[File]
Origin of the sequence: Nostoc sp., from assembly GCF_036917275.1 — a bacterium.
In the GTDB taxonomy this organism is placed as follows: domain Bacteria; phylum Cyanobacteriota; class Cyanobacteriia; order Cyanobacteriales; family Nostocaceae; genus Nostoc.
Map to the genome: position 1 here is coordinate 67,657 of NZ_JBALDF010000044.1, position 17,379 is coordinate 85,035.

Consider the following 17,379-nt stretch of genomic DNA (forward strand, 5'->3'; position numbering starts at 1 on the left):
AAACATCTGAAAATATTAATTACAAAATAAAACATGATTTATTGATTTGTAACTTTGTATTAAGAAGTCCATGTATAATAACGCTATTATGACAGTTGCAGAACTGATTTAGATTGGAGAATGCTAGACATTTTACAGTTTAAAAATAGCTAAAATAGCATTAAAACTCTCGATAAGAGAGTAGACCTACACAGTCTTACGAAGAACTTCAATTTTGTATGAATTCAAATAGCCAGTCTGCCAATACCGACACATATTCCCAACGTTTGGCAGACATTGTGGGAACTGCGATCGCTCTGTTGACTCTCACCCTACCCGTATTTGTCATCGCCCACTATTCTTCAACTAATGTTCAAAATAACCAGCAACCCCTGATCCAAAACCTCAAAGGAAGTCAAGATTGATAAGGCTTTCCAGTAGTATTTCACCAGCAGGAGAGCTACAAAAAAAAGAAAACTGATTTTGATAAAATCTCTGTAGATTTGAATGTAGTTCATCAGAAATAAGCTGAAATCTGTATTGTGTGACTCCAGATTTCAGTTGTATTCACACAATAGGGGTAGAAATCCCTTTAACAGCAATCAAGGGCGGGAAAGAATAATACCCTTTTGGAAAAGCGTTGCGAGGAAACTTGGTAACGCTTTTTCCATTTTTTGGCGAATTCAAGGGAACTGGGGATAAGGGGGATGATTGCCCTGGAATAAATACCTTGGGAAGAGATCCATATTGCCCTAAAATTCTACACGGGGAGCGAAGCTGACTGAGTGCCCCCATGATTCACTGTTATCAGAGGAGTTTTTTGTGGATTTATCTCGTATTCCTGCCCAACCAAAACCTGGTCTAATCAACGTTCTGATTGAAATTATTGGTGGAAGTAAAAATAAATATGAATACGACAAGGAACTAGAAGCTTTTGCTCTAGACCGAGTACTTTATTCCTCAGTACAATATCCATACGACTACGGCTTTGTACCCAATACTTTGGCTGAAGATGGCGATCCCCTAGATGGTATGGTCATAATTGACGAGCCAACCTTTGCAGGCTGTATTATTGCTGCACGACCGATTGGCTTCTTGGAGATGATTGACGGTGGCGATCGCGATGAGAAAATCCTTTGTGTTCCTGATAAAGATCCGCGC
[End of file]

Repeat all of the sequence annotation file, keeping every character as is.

Origin of the sequence: Nostoc sp., from assembly GCF_036917275.1 — a bacterium.
In the GTDB taxonomy this organism is placed as follows: domain Bacteria; phylum Cyanobacteriota; class Cyanobacteriia; order Cyanobacteriales; family Nostocaceae; genus Nostoc.
Map to the genome: position 1 here is coordinate 67,657 of NZ_JBALDF010000044.1, position 17,379 is coordinate 85,035.

Consider the following 17,379-nt stretch of genomic DNA (forward strand, 5'->3'; position numbering starts at 1 on the left):
AAACATCTGAAAATATTAATTACAAAATAAAACATGATTTATTGATTTGTAACTTTGTATTAAGAAGTCCATGTATAATAACGCTATTATGACAGTTGCAGAACTGATTTAGATTGGAGAATGCTAGACATTTTACAGTTTAAAAATAGCTAAAATAGCATTAAAACTCTCGATAAGAGAGTAGACCTACACAGTCTTACGAAGAACTTCAATTTTGTATGAATTCAAATAGCCAGTCTGCCAATACCGACACATATTCCCAACGTTTGGCAGACATTGTGGGAACTGCGATCGCTCTGTTGACTCTCACCCTACCCGTATTTGTCATCGCCCACTATTCTTCAACTAATGTTCAAAATAACCAGCAACCCCTGATCCAAAACCTCAAAGGAAGTCAAGATTGATAAGGCTTTCCAGTAGTATTTCACCAGCAGGAGAGCTACAAAAAAAAGAAAACTGATTTTGATAAAATCTCTGTAGATTTGAATGTAGTTCATCAGAAATAAGCTGAAATCTGTATTGTGTGACTCCAGATTTCAGTTGTATTCACACAATAGGGGTAGAAATCCCTTTAACAGCAATCAAGGGCGGGAAAGAATAATACCCTTTTGGAAAAGCGTTGCGAGGAAACTTGGTAACGCTTTTTCCATTTTTTGGCGAATTCAAGGGAACTGGGGATAAGGGGGATGATTGCCCTGGAATAAATACCTTGGGAAGAGATCCATATTGCCCTAAAATTCTACACGGGGAGCGAAGCTGACTGAGTGCCCCCATGATTCACTGTTATCAGAGGAGTTTTTTGTGGATTTATCTCGTATTCCTGCCCAACCAAAACCTGGTCTAATCAACGTTCTGATTGAAATTATTGGTGGAAGTAAAAATAAATATGAATACGACAAGGAACTAGAAGCTTTTGCTCTAGACCGAGTACTTTATTCCTCAGTACAATATCCATACGACTACGGCTTTGTACCCAATACTTTGGCTGAAGATGGCGATCCCCTAGATGGTATGGTCATAATTGACGAGCCAACCTTTGCAGGCTGTATTATTGCTGCACGACCGATTGGCTTCTTGGAGATGATTGACGGTGGCGATCGCGATGAGAAAATCCTTTGTGTTCCTGATAAAGATCCGCGC